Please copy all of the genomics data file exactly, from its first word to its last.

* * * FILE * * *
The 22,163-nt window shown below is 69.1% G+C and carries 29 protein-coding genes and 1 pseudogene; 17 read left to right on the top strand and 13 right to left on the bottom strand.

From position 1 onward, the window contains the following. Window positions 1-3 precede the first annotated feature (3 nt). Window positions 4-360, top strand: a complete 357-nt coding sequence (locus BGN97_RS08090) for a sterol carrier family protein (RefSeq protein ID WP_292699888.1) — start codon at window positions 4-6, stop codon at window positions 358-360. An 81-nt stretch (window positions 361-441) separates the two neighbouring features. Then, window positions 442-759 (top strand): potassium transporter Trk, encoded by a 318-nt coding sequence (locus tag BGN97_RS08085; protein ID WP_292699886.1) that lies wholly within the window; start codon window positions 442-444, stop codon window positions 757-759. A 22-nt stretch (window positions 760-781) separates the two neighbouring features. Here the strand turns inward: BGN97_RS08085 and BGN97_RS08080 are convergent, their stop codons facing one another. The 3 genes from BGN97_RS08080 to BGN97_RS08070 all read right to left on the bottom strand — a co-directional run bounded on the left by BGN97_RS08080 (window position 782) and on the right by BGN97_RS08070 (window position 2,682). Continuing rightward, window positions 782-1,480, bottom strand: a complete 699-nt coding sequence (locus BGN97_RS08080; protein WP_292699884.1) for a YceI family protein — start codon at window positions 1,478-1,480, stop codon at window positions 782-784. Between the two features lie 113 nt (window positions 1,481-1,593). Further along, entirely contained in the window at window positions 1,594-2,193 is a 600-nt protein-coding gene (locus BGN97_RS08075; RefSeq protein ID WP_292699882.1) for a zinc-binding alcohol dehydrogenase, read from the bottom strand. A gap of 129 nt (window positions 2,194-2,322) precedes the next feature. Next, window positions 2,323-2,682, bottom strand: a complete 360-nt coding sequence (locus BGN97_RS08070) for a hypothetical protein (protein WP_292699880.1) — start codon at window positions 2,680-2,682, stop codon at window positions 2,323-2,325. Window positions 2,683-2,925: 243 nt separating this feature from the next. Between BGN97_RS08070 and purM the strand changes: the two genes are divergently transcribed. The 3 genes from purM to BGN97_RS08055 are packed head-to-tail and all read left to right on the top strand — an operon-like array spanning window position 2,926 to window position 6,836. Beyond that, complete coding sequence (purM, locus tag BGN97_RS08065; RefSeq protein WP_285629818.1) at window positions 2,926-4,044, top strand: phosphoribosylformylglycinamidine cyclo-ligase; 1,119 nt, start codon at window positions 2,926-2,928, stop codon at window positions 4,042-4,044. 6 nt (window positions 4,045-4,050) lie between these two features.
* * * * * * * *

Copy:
The 22,163-nt window shown below is 69.1% G+C and carries 29 protein-coding genes and 1 pseudogene; 17 read left to right on the top strand and 13 right to left on the bottom strand.

From position 1 onward, the window contains the following. Window positions 1-3 precede the first annotated feature (3 nt). Window positions 4-360, top strand: a complete 357-nt coding sequence (locus BGN97_RS08090) for a sterol carrier family protein (RefSeq protein ID WP_292699888.1) — start codon at window positions 4-6, stop codon at window positions 358-360. An 81-nt stretch (window positions 361-441) separates the two neighbouring features. Then, window positions 442-759 (top strand): potassium transporter Trk, encoded by a 318-nt coding sequence (locus tag BGN97_RS08085; protein ID WP_292699886.1) that lies wholly within the window; start codon window positions 442-444, stop codon window positions 757-759. A 22-nt stretch (window positions 760-781) separates the two neighbouring features. Here the strand turns inward: BGN97_RS08085 and BGN97_RS08080 are convergent, their stop codons facing one another. The 3 genes from BGN97_RS08080 to BGN97_RS08070 all read right to left on the bottom strand — a co-directional run bounded on the left by BGN97_RS08080 (window position 782) and on the right by BGN97_RS08070 (window position 2,682). Continuing rightward, window positions 782-1,480, bottom strand: a complete 699-nt coding sequence (locus BGN97_RS08080; protein WP_292699884.1) for a YceI family protein — start codon at window positions 1,478-1,480, stop codon at window positions 782-784. Between the two features lie 113 nt (window positions 1,481-1,593). Further along, entirely contained in the window at window positions 1,594-2,193 is a 600-nt protein-coding gene (locus BGN97_RS08075; RefSeq protein ID WP_292699882.1) for a zinc-binding alcohol dehydrogenase, read from the bottom strand. A gap of 129 nt (window positions 2,194-2,322) precedes the next feature. Next, window positions 2,323-2,682, bottom strand: a complete 360-nt coding sequence (locus BGN97_RS08070) for a hypothetical protein (protein WP_292699880.1) — start codon at window positions 2,680-2,682, stop codon at window positions 2,323-2,325. Window positions 2,683-2,925: 243 nt separating this feature from the next. Between BGN97_RS08070 and purM the strand changes: the two genes are divergently transcribed. The 3 genes from purM to BGN97_RS08055 are packed head-to-tail and all read left to right on the top strand — an operon-like array spanning window position 2,926 to window position 6,836. Beyond that, complete coding sequence (purM, locus tag BGN97_RS08065; RefSeq protein WP_285629818.1) at window positions 2,926-4,044, top strand: phosphoribosylformylglycinamidine cyclo-ligase; 1,119 nt, start codon at window positions 2,926-2,928, stop codon at window positions 4,042-4,044. 6 nt (window positions 4,045-4,050) lie between these two features.